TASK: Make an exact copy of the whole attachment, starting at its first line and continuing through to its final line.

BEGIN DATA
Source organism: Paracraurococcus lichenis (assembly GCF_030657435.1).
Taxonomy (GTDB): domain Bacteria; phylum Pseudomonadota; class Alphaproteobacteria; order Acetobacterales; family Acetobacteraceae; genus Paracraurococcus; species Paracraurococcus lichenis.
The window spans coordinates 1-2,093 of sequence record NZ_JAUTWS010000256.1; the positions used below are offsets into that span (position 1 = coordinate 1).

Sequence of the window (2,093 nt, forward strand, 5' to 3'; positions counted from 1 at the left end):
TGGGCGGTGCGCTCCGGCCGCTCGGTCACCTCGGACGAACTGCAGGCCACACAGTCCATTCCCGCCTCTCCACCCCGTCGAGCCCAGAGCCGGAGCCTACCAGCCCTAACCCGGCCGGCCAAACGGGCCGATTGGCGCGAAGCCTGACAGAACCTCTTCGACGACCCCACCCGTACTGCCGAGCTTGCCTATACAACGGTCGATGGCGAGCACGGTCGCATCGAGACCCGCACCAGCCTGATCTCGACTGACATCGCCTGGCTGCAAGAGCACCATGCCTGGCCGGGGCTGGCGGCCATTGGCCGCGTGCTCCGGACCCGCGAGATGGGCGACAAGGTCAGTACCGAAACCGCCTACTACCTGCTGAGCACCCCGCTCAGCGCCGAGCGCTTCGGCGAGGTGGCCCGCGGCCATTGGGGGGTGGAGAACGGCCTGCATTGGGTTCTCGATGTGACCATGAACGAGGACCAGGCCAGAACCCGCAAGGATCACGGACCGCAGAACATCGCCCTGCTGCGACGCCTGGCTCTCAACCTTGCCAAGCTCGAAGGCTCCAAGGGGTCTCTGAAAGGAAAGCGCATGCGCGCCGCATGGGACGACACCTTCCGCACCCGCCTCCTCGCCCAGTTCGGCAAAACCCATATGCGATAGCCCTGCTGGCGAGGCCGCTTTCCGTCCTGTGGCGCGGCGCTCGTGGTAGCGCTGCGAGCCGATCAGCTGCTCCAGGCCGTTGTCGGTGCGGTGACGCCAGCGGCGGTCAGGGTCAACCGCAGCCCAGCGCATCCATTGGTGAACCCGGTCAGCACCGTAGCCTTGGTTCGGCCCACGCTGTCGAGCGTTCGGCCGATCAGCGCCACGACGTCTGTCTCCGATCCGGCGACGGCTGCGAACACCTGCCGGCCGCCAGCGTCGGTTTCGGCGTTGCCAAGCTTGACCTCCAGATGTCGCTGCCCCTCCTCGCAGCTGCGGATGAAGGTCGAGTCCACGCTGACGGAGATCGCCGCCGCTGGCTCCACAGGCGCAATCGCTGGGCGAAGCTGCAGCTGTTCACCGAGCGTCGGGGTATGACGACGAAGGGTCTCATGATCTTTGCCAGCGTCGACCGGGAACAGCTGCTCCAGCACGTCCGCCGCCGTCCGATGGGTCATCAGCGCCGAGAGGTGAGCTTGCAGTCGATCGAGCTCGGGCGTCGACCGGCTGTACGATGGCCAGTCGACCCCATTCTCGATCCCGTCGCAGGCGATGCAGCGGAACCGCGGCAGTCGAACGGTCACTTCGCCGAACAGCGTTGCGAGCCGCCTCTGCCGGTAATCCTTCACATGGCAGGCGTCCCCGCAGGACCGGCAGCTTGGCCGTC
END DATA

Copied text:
Source organism: Paracraurococcus lichenis (assembly GCF_030657435.1).
Taxonomy (GTDB): domain Bacteria; phylum Pseudomonadota; class Alphaproteobacteria; order Acetobacterales; family Acetobacteraceae; genus Paracraurococcus; species Paracraurococcus lichenis.
The window spans coordinates 1-2,093 of sequence record NZ_JAUTWS010000256.1; the positions used below are offsets into that span (position 1 = coordinate 1).

Sequence of the window (2,093 nt, forward strand, 5' to 3'; positions counted from 1 at the left end):
TGGGCGGTGCGCTCCGGCCGCTCGGTCACCTCGGACGAACTGCAGGCCACACAGTCCATTCCCGCCTCTCCACCCCGTCGAGCCCAGAGCCGGAGCCTACCAGCCCTAACCCGGCCGGCCAAACGGGCCGATTGGCGCGAAGCCTGACAGAACCTCTTCGACGACCCCACCCGTACTGCCGAGCTTGCCTATACAACGGTCGATGGCGAGCACGGTCGCATCGAGACCCGCACCAGCCTGATCTCGACTGACATCGCCTGGCTGCAAGAGCACCATGCCTGGCCGGGGCTGGCGGCCATTGGCCGCGTGCTCCGGACCCGCGAGATGGGCGACAAGGTCAGTACCGAAACCGCCTACTACCTGCTGAGCACCCCGCTCAGCGCCGAGCGCTTCGGCGAGGTGGCCCGCGGCCATTGGGGGGTGGAGAACGGCCTGCATTGGGTTCTCGATGTGACCATGAACGAGGACCAGGCCAGAACCCGCAAGGATCACGGACCGCAGAACATCGCCCTGCTGCGACGCCTGGCTCTCAACCTTGCCAAGCTCGAAGGCTCCAAGGGGTCTCTGAAAGGAAAGCGCATGCGCGCCGCATGGGACGACACCTTCCGCACCCGCCTCCTCGCCCAGTTCGGCAAAACCCATATGCGATAGCCCTGCTGGCGAGGCCGCTTTCCGTCCTGTGGCGCGGCGCTCGTGGTAGCGCTGCGAGCCGATCAGCTGCTCCAGGCCGTTGTCGGTGCGGTGACGCCAGCGGCGGTCAGGGTCAACCGCAGCCCAGCGCATCCATTGGTGAACCCGGTCAGCACCGTAGCCTTGGTTCGGCCCACGCTGTCGAGCGTTCGGCCGATCAGCGCCACGACGTCTGTCTCCGATCCGGCGACGGCTGCGAACACCTGCCGGCCGCCAGCGTCGGTTTCGGCGTTGCCAAGCTTGACCTCCAGATGTCGCTGCCCCTCCTCGCAGCTGCGGATGAAGGTCGAGTCCACGCTGACGGAGATCGCCGCCGCTGGCTCCACAGGCGCAATCGCTGGGCGAAGCTGCAGCTGTTCACCGAGCGTCGGGGTATGACGACGAAGGGTCTCATGATCTTTGCCAGCGTCGACCGGGAACAGCTGCTCCAGCACGTCCGCCGCCGTCCGATGGGTCATCAGCGCCGAGAGGTGAGCTTGCAGTCGATCGAGCTCGGGCGTCGACCGGCTGTACGATGGCCAGTCGACCCCATTCTCGATCCCGTCGCAGGCGATGCAGCGGAACCGCGGCAGTCGAACGGTCACTTCGCCGAACAGCGTTGCGAGCCGCCTCTGCCGGTAATCCTTCACATGGCAGGCGTCCCCGCAGGACCGGCAGCTTGGCCGTC